The article, drug treatment strategies for depression in Parkinson’s disease describes one of the most common neurodegenerative disorders in the world. Parkinson’s disorder (PD) affects over 10 million people with its budget estimated to cost over $25 million every year (Ryan et al., 2019). Depression is a risk factor in PD patients and its prevalence varies within patients and with time. The hazard ratio for acquiring depression is 4.6 in a period of five to eight years for patients with PD compared to healthy ones used as control samples according to Ryan et al. (2019). There are several postulates about stress leading to depression. Most commonly, changes in the concentration of neurotransmitters that regulate emotions in persons are the major factor that contributes to depression (Dallé & Mabandla, 2018). Depression invokes PD which in turn causes a progressive shift in the voluntary motor control thereby inducing alterations in moods (Dallé & Mabandla, 2018). The heightened use of emotional coping techniques against problem-oriented coping mechanisms shows signs of depression among PD patients (Ryan et al., 2019). Additionally, the ability to identify a disease one suffers from is associated with depression (Ryan et al., 2019). Elsewhere, social support, care, and concern are some approaches to reducing depression among PD patients for mental stability and cure. Illustratively, higher baseline depression scores are linked with Parkinson’s disease. Furthermore, the knowledge of pathways and neurotransmitter systems involved in the process indicates the relationship between depression and PD. It shows that depression as a common nonmotor symptom of PD can appear at any time during the disease even before PD diagnosis (Ryan et al., 2019). Treatment for depression in patients with PD involves the use of standard antidepressant medications that have been proven to be effective alongside non-pharmacological therapies.
Depression is caused by several instances ranging from stress, family life, alcoholism to illness among other cases. Parkinson’s disease on the other hand is an infection of the nervous system characterized by stiff muscles, tremors, and imprecise movement. It affects middle-aged and elderly people of the population and is associated with a deficiency of the neurotransmitters such as dopamine (Ryan et al., 2019). Depression increases the chances of PD infection and worsens it amongst those who are already affected. Patients suffering from PD are more likely to experience deteriorating motor function when depression becomes an additional factor (Ryan et al., 2019). Notably, depression lowers the quality of life in patients with PD making them more vulnerable to muscular and brain infections. Also, depression stifles the functionality of the body by inhibiting the works of essential organs such as brains and muscles through processes such as lowering neurotransmission making the patients with PD weaker (Dallé & Mabandla, 2018). PD accompanied by depression calls for more attention from caregivers than simple PD cases that are free from depression making health services costly which is an important point noted from the article. In addition, treatment of DP depends on the ability to detect the condition which in most cases bypass medics due to overlapping symptoms. Signs of infections such as fatigue and cognitive impairments are common in PD depressed patients and they should be screened for underlying metabolic challenges which may lead to depressive symptoms. Testosterone deficiency screening for depressed males should be done because it may contribute to one of the required signs and lead to treatment. The knowledge about symptoms screening and treatment of depressed PD patients is a key to bailing persons who may be in the mix in the future and the article provides positive information for the health care providers. The article on Parkinson’s diseases among depressed patients offers an insightful detail on cultural perspective as it is a tool that reshapes how people should lead a life free of depression.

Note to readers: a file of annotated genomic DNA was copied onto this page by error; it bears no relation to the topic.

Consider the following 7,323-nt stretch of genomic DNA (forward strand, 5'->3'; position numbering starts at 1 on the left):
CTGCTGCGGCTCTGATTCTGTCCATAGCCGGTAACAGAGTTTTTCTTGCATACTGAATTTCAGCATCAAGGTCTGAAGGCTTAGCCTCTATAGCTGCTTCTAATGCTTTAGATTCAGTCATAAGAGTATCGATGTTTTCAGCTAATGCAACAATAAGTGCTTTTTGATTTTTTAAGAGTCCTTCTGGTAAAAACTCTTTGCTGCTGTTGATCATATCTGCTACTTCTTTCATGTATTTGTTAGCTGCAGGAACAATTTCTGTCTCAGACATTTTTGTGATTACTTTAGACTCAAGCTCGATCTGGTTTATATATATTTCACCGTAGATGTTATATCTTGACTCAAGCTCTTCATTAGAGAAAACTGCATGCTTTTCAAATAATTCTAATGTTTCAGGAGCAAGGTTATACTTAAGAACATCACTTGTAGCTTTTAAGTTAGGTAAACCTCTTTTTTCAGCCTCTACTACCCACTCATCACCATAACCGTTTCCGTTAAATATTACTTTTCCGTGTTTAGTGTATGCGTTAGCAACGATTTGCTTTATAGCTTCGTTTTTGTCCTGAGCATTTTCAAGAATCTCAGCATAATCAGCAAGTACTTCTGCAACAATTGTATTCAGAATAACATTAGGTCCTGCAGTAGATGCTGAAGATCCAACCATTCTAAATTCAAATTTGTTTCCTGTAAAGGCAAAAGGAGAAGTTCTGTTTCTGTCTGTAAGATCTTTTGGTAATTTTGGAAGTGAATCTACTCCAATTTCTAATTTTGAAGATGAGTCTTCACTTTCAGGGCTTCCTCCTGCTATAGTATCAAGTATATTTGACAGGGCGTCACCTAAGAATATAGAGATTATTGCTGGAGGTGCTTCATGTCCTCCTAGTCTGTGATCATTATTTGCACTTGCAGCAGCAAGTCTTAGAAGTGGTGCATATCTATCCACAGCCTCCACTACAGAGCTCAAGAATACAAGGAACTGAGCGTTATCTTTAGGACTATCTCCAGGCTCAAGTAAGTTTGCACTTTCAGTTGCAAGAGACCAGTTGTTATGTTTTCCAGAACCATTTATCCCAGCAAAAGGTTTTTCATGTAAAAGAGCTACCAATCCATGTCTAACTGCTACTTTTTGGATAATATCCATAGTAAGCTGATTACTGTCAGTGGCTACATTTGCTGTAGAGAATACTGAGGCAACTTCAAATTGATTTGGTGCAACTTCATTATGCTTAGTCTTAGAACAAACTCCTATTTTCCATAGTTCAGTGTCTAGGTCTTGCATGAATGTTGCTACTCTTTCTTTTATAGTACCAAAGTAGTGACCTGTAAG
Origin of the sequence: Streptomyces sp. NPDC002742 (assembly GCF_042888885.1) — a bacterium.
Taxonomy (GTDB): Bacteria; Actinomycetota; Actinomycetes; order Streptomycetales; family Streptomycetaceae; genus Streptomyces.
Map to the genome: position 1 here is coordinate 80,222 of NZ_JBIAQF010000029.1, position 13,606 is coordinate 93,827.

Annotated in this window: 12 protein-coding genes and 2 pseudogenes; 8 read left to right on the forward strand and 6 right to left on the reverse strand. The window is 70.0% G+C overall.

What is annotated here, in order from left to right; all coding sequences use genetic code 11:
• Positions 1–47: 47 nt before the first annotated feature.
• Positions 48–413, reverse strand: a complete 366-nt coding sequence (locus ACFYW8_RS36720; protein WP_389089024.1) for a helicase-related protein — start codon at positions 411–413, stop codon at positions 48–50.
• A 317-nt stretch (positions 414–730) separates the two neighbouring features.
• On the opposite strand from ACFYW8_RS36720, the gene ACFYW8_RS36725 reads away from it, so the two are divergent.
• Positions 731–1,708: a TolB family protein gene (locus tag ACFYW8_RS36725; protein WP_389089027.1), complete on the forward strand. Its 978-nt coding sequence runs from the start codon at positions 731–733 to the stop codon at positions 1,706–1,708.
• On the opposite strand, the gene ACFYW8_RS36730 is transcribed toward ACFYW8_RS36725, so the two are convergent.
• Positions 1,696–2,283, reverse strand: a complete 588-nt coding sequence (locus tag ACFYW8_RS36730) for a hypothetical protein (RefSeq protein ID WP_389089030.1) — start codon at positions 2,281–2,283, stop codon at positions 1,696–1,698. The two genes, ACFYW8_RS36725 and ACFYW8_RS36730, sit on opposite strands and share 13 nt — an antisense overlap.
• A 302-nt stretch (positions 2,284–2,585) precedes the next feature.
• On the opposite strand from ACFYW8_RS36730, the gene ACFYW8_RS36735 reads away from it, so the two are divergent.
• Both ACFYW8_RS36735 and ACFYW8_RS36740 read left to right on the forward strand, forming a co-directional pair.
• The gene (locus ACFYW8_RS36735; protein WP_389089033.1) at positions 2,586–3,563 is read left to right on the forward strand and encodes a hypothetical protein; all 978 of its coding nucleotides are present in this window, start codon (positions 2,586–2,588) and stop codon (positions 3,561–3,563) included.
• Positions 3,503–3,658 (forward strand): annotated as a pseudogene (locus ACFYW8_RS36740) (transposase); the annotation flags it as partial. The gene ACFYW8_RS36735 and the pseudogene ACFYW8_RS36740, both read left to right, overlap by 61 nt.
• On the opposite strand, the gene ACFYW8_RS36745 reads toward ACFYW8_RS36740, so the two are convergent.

Dallé, E., & Mabandla, M. V. (2018). Early life stress, depression, and Parkinson’s disease: a new approach. Molecular brain, 11(1), 1-13.
Ryan, M., Eatmon, C. V., & Slevin, J. T. (2019). Drug treatment strategies for depression in Parkinson’s disease. Expert Opinion on Pharmacotherapy, 20(11), 1351-1363.